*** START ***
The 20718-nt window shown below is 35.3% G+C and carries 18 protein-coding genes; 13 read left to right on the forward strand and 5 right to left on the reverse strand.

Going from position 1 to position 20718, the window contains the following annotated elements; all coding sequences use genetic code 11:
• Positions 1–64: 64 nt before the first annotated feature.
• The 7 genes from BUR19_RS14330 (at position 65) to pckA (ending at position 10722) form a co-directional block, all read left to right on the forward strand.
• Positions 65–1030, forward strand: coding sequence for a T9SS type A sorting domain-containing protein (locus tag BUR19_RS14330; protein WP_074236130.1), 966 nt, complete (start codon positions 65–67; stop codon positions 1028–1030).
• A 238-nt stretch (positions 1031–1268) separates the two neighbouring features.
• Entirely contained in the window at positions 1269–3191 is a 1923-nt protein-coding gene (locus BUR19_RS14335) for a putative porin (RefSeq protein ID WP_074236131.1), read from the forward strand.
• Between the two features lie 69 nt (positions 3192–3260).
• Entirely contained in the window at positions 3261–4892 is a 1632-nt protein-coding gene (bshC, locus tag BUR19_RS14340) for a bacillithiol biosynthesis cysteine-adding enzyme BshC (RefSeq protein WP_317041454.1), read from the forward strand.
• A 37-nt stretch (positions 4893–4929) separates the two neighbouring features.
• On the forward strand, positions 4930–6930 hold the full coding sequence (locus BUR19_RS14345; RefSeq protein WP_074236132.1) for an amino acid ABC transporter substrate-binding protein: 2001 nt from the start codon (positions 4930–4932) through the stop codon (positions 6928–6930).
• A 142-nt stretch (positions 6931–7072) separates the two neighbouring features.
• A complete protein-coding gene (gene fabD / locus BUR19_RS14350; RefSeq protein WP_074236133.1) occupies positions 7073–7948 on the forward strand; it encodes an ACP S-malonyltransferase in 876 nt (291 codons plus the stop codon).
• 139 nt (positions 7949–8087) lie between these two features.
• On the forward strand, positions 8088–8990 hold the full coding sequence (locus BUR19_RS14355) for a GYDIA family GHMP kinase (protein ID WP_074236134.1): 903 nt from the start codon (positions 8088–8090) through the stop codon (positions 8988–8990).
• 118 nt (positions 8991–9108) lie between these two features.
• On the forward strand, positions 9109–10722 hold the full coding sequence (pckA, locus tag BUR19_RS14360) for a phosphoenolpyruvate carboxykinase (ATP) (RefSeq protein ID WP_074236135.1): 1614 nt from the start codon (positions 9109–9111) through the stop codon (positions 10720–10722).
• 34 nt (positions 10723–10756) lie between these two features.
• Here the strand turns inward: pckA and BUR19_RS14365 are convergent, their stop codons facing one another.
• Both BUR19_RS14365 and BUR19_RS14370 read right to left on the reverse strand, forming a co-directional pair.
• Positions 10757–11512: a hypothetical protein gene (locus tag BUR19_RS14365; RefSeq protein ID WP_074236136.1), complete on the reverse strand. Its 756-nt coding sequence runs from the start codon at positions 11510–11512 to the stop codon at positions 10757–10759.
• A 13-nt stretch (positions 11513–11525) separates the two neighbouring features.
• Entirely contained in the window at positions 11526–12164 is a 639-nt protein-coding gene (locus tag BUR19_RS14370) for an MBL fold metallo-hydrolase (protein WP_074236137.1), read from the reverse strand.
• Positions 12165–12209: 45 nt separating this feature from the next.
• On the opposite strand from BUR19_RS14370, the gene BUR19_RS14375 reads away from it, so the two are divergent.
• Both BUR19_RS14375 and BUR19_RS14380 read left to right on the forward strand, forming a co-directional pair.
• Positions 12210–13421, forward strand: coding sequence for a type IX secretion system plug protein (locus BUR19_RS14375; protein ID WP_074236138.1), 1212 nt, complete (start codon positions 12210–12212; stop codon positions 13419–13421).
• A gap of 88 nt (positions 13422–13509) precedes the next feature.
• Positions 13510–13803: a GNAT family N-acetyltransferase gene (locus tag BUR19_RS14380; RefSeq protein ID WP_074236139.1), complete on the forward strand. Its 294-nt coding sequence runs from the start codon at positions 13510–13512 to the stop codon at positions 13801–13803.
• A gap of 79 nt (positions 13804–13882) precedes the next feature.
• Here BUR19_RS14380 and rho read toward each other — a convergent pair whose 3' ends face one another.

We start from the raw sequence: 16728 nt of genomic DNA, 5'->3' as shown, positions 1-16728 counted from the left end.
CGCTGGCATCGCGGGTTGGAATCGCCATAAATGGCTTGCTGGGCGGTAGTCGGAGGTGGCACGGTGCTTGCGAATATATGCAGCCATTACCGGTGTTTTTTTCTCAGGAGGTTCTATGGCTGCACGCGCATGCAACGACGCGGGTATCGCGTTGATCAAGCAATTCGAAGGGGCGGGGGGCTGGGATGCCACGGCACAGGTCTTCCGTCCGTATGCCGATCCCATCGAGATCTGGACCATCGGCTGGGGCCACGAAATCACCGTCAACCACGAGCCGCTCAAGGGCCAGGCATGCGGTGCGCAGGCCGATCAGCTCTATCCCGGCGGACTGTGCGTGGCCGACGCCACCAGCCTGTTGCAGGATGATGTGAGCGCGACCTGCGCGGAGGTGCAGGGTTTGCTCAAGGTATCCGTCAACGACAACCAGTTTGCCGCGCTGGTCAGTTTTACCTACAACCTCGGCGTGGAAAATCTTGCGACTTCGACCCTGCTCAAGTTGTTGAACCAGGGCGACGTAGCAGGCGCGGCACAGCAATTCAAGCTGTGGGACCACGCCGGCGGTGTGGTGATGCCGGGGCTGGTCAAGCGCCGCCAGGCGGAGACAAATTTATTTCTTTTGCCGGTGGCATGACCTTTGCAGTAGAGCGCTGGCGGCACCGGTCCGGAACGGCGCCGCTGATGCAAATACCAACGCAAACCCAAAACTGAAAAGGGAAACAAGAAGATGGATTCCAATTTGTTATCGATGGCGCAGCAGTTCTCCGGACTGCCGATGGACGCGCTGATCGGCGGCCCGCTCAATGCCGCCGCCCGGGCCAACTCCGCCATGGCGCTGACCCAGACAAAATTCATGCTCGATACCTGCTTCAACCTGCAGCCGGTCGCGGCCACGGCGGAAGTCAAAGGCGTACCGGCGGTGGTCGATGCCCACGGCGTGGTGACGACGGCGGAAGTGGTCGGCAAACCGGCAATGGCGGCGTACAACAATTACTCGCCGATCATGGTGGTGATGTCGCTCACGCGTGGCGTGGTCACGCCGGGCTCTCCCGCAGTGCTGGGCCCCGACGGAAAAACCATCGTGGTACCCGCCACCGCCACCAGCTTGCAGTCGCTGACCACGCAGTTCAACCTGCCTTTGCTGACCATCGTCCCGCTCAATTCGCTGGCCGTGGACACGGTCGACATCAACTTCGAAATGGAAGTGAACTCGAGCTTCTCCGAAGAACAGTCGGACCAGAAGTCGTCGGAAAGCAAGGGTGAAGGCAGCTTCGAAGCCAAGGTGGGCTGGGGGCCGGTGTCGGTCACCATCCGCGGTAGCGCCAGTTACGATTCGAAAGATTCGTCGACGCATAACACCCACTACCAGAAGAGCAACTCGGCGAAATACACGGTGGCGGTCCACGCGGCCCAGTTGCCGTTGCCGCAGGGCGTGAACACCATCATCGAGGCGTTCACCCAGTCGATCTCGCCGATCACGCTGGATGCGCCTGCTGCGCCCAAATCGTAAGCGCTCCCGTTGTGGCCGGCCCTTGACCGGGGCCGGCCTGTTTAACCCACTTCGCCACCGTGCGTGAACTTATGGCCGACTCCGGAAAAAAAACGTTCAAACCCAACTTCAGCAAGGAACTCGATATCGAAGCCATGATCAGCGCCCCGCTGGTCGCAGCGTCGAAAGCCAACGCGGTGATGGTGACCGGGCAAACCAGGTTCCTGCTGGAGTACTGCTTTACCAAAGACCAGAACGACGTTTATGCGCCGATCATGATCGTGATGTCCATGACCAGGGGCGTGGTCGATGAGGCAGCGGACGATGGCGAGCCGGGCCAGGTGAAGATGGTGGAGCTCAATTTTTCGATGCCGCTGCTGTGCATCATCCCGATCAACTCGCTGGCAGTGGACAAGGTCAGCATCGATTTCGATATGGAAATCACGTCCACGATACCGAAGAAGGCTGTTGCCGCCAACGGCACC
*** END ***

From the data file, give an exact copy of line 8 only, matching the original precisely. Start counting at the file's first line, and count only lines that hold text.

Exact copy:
• Between the two features lie 69 nt (positions 3192–3260).